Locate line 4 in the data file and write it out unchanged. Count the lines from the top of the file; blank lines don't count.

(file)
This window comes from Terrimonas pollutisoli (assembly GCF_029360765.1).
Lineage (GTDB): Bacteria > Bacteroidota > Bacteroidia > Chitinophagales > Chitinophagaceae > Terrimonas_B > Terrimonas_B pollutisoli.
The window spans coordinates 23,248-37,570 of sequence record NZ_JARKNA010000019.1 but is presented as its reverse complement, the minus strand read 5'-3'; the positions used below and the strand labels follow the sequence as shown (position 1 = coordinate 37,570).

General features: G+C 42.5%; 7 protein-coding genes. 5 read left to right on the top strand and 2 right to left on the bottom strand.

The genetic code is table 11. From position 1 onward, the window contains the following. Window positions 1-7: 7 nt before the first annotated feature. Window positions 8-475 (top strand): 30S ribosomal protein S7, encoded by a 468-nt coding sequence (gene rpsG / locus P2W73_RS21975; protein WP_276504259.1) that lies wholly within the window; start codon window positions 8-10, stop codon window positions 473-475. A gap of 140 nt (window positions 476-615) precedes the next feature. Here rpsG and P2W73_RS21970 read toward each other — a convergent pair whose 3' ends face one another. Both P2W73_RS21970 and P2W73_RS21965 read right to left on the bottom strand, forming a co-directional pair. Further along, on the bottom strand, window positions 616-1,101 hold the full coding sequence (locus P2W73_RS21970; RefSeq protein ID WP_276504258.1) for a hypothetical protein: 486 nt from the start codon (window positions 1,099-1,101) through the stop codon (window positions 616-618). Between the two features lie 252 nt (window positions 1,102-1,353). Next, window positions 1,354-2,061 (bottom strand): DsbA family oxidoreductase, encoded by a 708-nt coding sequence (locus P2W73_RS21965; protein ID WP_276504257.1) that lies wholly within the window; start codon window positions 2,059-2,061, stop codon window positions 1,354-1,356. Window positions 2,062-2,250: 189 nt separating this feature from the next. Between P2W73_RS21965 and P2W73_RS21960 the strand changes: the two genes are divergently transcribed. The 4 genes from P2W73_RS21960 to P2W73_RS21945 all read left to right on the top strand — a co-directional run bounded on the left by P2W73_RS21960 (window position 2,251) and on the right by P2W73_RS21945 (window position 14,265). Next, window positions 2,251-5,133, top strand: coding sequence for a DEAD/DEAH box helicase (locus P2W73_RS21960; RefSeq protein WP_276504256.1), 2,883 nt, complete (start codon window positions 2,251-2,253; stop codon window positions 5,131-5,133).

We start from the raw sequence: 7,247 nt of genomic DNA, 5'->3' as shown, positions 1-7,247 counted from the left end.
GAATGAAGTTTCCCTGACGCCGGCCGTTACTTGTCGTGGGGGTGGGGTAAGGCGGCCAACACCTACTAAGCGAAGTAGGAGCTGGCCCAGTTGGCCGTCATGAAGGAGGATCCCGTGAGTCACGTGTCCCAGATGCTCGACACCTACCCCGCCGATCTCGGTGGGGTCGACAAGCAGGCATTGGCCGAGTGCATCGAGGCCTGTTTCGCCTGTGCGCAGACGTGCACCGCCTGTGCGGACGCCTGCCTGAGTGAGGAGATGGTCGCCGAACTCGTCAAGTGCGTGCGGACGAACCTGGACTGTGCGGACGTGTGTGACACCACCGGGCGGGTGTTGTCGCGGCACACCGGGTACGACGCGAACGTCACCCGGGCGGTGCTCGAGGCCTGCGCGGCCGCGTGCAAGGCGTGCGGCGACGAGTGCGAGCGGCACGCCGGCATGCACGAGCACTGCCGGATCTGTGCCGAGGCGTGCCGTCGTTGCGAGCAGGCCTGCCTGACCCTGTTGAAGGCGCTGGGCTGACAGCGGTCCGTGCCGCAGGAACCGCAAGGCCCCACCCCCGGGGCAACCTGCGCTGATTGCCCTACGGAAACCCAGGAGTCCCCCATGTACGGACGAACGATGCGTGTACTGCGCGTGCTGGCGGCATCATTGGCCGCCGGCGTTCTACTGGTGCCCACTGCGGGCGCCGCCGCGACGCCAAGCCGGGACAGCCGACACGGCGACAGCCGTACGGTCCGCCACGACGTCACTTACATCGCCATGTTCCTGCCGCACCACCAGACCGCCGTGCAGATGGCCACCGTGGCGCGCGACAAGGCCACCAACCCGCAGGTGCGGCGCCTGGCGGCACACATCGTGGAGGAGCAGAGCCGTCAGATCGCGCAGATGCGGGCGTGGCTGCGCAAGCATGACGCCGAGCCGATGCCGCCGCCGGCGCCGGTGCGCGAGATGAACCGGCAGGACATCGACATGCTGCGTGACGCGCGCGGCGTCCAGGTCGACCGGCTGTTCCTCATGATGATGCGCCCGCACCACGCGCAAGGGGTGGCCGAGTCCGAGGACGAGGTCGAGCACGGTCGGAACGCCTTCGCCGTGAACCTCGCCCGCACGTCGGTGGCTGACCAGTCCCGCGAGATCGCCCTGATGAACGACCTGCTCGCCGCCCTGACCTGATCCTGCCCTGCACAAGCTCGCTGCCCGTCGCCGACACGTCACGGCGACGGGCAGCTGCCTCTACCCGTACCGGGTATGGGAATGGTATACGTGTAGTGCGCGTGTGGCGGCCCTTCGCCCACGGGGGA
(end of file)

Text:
General features: G+C 42.5%; 7 protein-coding genes. 5 read left to right on the top strand and 2 right to left on the bottom strand.